I enter Hall to test this. Lights flash on screens and underfoot, creating dots that become spirals, trails, and other evanescent shapes. At the same time I hear a synthetic click of sounds similar to a cross between a spin cycle of a washing machine and a general industrial commotion. I don’t quite feel like I’m stepping into the Big Bang, but I haven’t yet experienced what they call “the technological sublime,” in which data is translated into something much more troubling than beautiful patterns.

When items collide ... Joe Gerhardt and Ruth Jarman, who worked with raw data from Cern.
When items collide … Joe Gerhardt and Ruth Jarman, who worked with raw data from Cern. Photo: Jill Mead / The Guardian

“What we don’t want to do,” says Gerhardt, “is produce something like those color photos of nebulae and supernovae.” Their images on the contrary are lofi-black and white while what I hear is anything but symphonic. “We try to emit sounds that physically resonate in your body and create an emotional impact.” I certainly feel emotion, perhaps because I am regaining strength so far beyond my experience.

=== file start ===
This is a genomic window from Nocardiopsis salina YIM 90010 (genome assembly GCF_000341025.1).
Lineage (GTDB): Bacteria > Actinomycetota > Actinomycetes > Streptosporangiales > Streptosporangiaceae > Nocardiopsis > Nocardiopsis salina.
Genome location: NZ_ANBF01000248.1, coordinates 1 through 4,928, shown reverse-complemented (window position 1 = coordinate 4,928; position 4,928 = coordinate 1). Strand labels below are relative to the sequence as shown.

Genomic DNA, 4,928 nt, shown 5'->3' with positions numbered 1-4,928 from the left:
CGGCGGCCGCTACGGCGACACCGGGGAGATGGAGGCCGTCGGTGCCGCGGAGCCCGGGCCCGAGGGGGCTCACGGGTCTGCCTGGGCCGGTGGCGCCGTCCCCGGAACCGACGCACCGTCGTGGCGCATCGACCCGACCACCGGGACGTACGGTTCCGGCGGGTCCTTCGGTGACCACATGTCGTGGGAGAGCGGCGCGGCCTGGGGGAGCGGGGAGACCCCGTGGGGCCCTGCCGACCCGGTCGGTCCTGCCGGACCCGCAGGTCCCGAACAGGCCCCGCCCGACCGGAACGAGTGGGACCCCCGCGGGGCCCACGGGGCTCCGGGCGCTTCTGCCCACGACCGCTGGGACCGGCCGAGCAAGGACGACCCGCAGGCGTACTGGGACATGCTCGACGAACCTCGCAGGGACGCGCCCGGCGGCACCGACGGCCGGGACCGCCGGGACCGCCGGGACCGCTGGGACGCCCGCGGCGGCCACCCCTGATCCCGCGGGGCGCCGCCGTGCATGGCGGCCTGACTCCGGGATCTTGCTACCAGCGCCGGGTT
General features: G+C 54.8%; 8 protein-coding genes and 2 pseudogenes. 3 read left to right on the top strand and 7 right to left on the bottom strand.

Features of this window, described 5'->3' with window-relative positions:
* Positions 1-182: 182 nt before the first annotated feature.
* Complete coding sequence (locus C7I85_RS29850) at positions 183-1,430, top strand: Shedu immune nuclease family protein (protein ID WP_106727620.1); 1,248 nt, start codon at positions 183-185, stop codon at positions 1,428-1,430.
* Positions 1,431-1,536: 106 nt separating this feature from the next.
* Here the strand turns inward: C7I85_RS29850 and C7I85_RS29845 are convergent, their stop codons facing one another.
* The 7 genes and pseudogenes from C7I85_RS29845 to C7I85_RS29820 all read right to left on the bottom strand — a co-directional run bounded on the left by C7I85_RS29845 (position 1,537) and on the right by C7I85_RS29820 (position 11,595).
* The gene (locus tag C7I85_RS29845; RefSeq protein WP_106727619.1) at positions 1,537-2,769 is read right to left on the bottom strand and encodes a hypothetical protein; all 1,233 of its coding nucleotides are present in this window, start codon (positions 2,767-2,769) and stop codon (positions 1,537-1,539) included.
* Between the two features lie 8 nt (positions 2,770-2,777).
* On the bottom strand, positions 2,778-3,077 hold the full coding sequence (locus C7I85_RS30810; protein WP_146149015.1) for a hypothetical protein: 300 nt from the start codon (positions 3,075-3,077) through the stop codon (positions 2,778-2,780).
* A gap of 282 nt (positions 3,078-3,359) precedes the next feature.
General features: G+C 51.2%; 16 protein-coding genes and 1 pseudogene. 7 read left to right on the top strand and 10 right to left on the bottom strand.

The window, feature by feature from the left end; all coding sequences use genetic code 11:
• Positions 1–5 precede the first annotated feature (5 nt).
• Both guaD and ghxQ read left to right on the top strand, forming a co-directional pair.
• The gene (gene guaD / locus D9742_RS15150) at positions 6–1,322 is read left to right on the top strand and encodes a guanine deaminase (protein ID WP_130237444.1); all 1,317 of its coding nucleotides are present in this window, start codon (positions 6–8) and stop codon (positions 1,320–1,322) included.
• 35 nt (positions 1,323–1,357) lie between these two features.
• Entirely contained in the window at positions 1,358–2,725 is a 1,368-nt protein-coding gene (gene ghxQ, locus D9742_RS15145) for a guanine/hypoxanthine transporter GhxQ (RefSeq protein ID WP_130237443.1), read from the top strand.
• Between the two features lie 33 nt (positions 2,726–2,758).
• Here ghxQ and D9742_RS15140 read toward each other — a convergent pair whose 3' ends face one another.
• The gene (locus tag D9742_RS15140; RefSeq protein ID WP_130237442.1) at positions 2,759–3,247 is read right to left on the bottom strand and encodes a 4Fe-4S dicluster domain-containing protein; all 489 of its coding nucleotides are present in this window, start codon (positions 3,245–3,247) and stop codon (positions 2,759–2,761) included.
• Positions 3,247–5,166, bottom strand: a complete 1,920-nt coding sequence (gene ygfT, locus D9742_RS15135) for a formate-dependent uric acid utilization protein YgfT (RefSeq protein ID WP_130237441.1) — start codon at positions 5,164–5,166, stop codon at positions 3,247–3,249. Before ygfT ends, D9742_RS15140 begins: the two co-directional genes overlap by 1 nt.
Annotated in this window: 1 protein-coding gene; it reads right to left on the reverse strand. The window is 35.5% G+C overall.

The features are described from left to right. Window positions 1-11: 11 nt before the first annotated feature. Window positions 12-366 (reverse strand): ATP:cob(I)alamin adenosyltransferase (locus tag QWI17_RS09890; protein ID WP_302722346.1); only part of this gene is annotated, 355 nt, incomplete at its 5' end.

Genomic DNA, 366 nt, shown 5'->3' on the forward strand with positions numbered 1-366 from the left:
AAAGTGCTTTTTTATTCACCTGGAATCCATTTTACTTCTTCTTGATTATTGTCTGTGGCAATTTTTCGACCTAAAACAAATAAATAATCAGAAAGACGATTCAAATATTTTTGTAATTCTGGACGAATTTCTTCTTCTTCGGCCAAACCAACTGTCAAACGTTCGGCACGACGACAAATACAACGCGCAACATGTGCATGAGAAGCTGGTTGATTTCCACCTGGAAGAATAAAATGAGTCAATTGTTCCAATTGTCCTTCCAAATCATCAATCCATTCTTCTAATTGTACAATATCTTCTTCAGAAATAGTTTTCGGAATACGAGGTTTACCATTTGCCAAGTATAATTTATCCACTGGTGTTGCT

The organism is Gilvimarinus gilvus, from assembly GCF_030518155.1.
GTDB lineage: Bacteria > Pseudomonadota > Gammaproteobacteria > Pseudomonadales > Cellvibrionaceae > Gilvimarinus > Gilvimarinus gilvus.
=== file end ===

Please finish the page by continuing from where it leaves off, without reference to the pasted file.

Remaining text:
In Hall, 384 vertical wires are arranged in a circle surrounding visitors, each striking the patterns of data synchronized with the lights. If you touch a resonant wire, you can convince yourself that you feel the universe originate. “It lasts a 60-minute loop,” says Gerhardt, about the sound and vision. “But you can’t say that.” I want to stay complete, but, considering the reduced return of visitors forced by social distance, a stay would be selfish.

Jarman says Cern scientists have taken a good step into Hall, seemingly perceiving in it a simulation of the elegance they find in equations and theories. “For me,” says Professor Antonella De Santo, the physicist at the University of Sussex involved in the project, “this is the first time I’ve felt the scientific beauty I’ve experienced in my career in art form.” She tells me that she was standing in the center of Hall with her eyes closed and felt that she could hear the rhythm of material formation expressed as sound.

But Hall isn’t really about thrilling scientists. Semiconductors, as the duo behind the Hall call themselves, do something even more disruptive: to make people experience what happens beyond the limits of human experience, the vast natural forces that work on Earth and beyond, or change the inescapability of quantum physics. into visual and auditory form.